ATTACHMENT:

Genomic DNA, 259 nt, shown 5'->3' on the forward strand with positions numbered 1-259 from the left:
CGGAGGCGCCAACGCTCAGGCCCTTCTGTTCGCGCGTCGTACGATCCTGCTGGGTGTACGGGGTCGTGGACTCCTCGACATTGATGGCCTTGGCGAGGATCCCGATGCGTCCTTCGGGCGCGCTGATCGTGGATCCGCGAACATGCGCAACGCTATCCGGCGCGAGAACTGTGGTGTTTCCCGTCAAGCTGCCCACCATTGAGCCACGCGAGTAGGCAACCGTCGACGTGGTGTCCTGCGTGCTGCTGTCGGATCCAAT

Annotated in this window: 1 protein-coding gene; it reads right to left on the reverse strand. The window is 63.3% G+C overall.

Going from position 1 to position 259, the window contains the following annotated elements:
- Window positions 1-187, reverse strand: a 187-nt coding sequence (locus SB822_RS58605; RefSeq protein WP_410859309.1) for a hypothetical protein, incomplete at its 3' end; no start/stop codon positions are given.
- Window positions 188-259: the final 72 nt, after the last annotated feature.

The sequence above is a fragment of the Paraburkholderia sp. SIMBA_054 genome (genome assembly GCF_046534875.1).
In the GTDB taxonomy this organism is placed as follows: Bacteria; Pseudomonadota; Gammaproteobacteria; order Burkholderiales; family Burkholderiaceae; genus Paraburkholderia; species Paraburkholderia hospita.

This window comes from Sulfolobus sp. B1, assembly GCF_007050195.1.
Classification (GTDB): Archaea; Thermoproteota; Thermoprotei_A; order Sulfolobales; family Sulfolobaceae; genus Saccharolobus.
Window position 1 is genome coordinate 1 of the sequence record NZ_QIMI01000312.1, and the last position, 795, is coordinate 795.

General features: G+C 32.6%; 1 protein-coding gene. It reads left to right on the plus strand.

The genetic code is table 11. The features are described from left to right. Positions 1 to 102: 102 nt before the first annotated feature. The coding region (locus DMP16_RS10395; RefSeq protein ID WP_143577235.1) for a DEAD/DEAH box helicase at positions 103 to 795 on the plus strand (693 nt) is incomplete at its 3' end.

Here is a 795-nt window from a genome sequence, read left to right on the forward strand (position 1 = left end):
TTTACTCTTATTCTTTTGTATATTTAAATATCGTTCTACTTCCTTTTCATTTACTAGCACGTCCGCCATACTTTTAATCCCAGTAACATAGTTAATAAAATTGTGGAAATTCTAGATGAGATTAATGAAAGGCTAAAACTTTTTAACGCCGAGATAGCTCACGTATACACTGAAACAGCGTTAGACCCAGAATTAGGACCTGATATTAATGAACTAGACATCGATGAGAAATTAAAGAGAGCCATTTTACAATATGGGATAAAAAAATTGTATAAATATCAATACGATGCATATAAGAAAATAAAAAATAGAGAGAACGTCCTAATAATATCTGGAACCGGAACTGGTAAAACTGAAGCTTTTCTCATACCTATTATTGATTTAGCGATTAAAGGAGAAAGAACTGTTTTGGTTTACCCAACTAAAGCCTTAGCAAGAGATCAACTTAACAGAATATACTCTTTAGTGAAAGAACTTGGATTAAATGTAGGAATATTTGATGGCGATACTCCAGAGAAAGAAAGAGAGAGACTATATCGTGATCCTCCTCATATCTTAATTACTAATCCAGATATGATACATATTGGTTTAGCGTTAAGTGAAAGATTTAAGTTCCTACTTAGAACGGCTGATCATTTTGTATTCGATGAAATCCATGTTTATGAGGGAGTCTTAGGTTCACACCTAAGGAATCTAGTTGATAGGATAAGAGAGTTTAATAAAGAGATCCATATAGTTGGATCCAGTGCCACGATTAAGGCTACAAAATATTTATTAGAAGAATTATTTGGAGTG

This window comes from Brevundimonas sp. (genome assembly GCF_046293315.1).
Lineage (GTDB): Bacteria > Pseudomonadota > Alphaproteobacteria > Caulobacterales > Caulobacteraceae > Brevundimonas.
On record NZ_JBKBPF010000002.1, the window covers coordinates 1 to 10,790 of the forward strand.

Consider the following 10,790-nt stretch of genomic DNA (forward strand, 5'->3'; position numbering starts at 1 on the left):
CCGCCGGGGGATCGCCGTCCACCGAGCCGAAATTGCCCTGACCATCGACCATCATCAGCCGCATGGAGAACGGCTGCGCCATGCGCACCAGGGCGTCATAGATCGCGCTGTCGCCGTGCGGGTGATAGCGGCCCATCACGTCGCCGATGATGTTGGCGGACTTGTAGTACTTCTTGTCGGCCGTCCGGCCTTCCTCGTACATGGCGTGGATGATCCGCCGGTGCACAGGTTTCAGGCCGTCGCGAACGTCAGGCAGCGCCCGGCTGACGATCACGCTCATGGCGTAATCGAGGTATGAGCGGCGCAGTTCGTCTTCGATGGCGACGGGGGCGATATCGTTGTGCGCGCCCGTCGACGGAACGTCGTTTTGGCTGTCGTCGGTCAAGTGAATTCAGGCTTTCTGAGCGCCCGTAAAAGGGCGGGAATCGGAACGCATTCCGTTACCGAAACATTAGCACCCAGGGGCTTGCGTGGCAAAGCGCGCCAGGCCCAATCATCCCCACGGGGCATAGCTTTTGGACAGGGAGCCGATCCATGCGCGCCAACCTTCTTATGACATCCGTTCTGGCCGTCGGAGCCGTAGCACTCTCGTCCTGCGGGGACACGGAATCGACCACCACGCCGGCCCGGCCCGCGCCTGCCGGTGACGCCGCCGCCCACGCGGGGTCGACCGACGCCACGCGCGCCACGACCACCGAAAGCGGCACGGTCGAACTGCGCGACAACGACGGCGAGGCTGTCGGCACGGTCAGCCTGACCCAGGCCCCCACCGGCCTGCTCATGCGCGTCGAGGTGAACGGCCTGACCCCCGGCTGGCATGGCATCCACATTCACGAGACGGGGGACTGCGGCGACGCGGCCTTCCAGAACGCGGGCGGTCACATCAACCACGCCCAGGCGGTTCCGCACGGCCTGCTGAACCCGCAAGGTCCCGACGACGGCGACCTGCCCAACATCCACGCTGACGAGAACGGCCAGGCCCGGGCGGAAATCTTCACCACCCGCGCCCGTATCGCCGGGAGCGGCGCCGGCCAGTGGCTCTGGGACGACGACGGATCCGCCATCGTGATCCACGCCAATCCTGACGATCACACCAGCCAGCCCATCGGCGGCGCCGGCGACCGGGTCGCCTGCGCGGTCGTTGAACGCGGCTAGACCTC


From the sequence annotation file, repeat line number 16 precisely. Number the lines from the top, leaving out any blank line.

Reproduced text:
This window comes from Brevundimonas sp. (genome assembly GCF_046293315.1).